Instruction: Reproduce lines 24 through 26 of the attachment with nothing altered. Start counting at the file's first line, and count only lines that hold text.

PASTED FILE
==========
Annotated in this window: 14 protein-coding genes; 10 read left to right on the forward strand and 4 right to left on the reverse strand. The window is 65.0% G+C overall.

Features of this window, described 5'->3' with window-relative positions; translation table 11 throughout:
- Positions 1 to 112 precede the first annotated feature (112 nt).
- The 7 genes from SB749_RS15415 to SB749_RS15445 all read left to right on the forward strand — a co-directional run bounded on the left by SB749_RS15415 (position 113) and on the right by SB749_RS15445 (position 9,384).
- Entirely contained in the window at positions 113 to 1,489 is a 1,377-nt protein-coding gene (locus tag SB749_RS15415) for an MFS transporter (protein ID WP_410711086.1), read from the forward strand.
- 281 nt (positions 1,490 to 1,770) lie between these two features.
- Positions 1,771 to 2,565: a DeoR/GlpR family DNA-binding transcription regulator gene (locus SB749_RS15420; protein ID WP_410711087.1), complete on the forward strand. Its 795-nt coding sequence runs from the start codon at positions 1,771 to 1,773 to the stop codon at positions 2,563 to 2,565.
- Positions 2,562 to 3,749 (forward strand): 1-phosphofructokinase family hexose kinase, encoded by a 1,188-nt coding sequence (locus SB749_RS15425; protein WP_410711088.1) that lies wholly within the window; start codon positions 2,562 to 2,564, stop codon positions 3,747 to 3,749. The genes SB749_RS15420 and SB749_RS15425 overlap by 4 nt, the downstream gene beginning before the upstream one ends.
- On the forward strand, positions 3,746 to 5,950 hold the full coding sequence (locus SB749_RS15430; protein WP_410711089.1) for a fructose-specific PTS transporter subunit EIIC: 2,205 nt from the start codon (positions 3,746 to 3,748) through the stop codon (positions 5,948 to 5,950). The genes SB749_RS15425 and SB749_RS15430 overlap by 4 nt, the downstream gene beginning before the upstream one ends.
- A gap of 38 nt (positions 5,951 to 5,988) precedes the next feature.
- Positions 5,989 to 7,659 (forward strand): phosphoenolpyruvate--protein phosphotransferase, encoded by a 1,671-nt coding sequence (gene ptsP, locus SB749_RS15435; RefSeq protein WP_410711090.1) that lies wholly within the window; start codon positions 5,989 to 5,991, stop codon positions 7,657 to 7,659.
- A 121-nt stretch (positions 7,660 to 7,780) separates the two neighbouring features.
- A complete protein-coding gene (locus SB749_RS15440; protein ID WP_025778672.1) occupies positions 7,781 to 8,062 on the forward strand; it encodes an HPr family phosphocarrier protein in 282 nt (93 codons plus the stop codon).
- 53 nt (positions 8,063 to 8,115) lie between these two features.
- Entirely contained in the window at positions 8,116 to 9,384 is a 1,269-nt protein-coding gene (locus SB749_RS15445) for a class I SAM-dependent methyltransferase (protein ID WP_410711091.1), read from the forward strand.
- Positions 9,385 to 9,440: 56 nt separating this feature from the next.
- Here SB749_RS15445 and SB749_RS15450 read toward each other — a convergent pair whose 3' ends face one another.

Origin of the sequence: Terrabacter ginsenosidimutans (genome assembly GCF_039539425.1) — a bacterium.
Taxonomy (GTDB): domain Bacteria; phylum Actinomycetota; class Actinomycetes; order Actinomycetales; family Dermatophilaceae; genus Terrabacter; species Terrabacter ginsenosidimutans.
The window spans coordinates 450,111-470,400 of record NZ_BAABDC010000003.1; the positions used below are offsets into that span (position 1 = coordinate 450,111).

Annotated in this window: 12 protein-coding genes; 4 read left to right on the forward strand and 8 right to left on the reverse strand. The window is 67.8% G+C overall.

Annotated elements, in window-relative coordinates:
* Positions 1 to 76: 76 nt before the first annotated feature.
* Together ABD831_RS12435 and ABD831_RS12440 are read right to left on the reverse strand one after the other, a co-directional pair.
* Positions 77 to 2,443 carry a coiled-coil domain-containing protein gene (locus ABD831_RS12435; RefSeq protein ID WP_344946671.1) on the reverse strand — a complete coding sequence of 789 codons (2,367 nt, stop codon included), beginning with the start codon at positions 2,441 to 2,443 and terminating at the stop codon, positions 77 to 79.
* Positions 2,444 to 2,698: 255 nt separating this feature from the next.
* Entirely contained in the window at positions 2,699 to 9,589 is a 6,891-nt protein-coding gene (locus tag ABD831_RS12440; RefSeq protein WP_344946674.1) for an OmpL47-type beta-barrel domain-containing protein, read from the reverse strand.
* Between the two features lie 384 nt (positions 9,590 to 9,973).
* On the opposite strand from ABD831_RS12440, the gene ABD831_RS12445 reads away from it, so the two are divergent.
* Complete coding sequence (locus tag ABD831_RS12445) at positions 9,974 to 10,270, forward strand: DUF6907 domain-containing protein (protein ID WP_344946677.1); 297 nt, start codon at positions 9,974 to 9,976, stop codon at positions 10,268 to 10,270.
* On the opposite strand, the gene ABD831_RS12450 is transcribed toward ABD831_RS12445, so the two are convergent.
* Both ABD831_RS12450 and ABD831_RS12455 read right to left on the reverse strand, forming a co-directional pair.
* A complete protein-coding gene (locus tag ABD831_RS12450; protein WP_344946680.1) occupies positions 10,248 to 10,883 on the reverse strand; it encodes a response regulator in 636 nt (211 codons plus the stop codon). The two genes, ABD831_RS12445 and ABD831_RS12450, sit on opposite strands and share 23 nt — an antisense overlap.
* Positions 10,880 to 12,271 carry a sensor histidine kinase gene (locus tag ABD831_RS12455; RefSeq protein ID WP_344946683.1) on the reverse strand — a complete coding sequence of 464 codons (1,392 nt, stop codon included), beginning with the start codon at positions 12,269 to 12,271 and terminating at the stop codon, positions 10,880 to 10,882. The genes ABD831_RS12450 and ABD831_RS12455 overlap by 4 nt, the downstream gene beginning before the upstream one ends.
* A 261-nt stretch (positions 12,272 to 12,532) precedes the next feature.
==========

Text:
* Together ABD831_RS12435 and ABD831_RS12440 are read right to left on the reverse strand one after the other, a co-directional pair.
* Positions 77 to 2,443 carry a coiled-coil domain-containing protein gene (locus ABD831_RS12435; RefSeq protein ID WP_344946671.1) on the reverse strand — a complete coding sequence of 789 codons (2,367 nt, stop codon included), beginning with the start codon at positions 2,441 to 2,443 and terminating at the stop codon, positions 77 to 79.
* Positions 2,444 to 2,698: 255 nt separating this feature from the next.